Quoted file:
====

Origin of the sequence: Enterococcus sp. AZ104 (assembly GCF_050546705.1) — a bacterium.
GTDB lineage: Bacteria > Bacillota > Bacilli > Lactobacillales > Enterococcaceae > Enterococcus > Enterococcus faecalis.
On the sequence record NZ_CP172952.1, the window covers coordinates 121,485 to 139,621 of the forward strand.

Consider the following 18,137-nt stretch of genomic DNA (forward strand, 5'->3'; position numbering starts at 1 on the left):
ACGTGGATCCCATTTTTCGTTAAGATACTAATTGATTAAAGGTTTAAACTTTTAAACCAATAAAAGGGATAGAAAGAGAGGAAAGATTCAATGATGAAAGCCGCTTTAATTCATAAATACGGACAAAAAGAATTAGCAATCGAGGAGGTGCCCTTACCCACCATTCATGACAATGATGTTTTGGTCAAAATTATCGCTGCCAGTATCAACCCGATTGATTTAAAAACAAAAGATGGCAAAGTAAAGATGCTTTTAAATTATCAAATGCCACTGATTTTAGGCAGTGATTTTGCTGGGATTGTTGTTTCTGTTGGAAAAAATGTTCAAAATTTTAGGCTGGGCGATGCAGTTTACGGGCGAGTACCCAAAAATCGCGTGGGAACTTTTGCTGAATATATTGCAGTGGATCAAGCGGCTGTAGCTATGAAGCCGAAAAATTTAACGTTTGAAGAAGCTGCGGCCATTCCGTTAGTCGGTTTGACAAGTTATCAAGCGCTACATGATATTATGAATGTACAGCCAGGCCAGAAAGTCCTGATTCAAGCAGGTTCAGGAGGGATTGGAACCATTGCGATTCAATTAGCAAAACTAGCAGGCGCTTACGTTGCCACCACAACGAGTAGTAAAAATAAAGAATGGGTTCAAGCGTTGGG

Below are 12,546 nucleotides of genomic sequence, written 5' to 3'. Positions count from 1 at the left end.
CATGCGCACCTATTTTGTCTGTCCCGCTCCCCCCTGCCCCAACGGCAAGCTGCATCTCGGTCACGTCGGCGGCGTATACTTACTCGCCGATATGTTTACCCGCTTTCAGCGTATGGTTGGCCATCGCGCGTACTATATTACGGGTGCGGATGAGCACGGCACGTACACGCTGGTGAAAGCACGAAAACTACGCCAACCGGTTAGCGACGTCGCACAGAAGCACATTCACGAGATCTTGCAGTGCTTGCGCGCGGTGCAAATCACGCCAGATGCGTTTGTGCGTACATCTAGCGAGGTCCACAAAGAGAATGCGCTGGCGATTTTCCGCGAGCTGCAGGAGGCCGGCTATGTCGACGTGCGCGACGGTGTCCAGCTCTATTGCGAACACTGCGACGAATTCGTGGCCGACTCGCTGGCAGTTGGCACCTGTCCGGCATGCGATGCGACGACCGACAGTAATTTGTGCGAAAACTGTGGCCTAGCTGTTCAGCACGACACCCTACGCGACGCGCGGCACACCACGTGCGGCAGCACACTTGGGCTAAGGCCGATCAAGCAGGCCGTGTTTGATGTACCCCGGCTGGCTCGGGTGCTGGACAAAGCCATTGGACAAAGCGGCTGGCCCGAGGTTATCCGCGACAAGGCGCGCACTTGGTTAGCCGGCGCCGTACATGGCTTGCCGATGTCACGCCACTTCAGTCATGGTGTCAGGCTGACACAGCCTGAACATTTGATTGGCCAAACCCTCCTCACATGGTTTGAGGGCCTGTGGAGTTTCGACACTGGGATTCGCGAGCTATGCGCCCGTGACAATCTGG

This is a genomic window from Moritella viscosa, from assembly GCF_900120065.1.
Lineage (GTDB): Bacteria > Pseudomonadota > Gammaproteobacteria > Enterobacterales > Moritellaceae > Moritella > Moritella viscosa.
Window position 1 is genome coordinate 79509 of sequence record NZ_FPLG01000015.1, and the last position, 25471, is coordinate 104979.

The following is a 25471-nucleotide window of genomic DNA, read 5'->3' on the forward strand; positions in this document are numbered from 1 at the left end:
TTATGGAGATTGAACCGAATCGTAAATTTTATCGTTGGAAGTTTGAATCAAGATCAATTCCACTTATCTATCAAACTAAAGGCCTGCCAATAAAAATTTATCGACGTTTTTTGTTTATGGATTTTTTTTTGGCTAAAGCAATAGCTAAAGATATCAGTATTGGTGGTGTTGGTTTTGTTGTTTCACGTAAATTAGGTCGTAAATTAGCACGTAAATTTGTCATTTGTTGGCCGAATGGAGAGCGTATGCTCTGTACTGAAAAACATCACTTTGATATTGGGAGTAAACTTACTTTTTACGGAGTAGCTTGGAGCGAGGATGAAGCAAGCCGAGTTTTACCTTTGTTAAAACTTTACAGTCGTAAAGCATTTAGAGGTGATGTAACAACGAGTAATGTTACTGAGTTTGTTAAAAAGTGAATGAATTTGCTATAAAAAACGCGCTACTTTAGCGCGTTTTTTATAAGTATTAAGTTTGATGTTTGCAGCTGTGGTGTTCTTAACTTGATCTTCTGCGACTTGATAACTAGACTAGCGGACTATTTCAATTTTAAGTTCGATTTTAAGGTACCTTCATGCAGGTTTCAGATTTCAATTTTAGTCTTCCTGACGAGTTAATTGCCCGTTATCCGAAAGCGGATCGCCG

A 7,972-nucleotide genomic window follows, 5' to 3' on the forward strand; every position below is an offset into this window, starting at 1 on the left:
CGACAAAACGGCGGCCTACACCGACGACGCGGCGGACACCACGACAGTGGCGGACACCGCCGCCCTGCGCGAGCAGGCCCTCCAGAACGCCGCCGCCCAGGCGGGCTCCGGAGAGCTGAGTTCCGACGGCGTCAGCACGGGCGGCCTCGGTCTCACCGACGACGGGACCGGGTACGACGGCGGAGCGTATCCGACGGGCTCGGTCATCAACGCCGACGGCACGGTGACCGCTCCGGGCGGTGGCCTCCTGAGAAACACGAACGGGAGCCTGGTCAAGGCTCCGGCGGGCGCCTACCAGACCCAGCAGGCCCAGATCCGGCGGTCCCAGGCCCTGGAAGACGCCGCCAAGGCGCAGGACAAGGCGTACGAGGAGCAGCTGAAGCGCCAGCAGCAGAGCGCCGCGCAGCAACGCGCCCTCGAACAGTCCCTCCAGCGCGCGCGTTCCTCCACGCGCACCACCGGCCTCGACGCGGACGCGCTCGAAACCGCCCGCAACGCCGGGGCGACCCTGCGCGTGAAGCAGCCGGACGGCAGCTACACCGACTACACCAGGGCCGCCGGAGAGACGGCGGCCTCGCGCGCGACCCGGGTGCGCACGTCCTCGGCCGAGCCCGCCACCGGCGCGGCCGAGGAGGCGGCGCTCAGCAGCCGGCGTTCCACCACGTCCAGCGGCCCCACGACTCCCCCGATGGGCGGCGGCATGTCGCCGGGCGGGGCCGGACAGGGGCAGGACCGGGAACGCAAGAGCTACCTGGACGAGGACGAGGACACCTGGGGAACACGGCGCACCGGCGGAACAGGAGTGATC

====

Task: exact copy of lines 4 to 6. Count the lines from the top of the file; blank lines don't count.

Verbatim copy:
Consider the following 18,137-nt stretch of genomic DNA (forward strand, 5'->3'; position numbering starts at 1 on the left):
ACGTGGATCCCATTTTTCGTTAAGATACTAATTGATTAAAGGTTTAAACTTTTAAACCAATAAAAGGGATAGAAAGAGAGGAAAGATTCAATGATGAAAGCCGCTTTAATTCATAAATACGGACAAAAAGAATTAGCAATCGAGGAGGTGCCCTTACCCACCATTCATGACAATGATGTTTTGGTCAAAATTATCGCTGCCAGTATCAACCCGATTGATTTAAAAACAAAAGATGGCAAAGTAAAGATGCTTTTAAATTATCAAATGCCACTGATTTTAGGCAGTGATTTTGCTGGGATTGTTGTTTCTGTTGGAAAAAATGTTCAAAATTTTAGGCTGGGCGATGCAGTTTACGGGCGAGTACCCAAAAATCGCGTGGGAACTTTTGCTGAATATATTGCAGTGGATCAAGCGGCTGTAGCTATGAAGCCGAAAAATTTAACGTTTGAAGAAGCTGCGGCCATTCCGTTAGTCGGTTTGACAAGTTATCAAGCGCTACATGATATTATGAATGTACAGCCAGGCCAGAAAGTCCTGATTCAAGCAGGTTCAGGAGGGATTGGAACCATTGCGATTCAATTAGCAAAACTAGCAGGCGCTTACGTTGCCACCACAACGAGTAGTAAAAATAAAGAATGGGTTCAAGCGTTGGG

Below are 12,546 nucleotides of genomic sequence, written 5' to 3'. Positions count from 1 at the left end.